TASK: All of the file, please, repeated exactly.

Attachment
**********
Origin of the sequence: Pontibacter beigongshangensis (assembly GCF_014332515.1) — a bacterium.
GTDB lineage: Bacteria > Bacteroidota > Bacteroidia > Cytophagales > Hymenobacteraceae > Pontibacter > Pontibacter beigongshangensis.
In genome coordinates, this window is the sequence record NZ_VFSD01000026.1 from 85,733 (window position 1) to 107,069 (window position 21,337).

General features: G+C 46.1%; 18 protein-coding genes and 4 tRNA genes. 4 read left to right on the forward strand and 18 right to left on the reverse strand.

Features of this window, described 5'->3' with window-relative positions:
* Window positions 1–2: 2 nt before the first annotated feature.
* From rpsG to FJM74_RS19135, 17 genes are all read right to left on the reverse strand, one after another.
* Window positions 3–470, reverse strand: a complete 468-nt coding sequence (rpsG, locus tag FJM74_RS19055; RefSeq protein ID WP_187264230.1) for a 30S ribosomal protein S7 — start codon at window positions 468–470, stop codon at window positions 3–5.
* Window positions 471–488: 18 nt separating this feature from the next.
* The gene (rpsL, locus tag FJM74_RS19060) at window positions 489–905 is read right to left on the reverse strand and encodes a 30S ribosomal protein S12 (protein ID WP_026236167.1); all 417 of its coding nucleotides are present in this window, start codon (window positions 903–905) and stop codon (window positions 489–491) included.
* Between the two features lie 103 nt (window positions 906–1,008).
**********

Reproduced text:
Origin of the sequence: Pontibacter beigongshangensis (assembly GCF_014332515.1) — a bacterium.
GTDB lineage: Bacteria > Bacteroidota > Bacteroidia > Cytophagales > Hymenobacteraceae > Pontibacter > Pontibacter beigongshangensis.
In genome coordinates, this window is the sequence record NZ_VFSD01000026.1 from 85,733 (window position 1) to 107,069 (window position 21,337).

General features: G+C 46.1%; 18 protein-coding genes and 4 tRNA genes. 4 read left to right on the forward strand and 18 right to left on the reverse strand.

Features of this window, described 5'->3' with window-relative positions:
* Window positions 1–2: 2 nt before the first annotated feature.
* From rpsG to FJM74_RS19135, 17 genes are all read right to left on the reverse strand, one after another.
* Window positions 3–470, reverse strand: a complete 468-nt coding sequence (rpsG, locus tag FJM74_RS19055; RefSeq protein ID WP_187264230.1) for a 30S ribosomal protein S7 — start codon at window positions 468–470, stop codon at window positions 3–5.
* Window positions 471–488: 18 nt separating this feature from the next.
* The gene (rpsL, locus tag FJM74_RS19060) at window positions 489–905 is read right to left on the reverse strand and encodes a 30S ribosomal protein S12 (protein ID WP_026236167.1); all 417 of its coding nucleotides are present in this window, start codon (window positions 903–905) and stop codon (window positions 489–491) included.
* Between the two features lie 103 nt (window positions 906–1,008).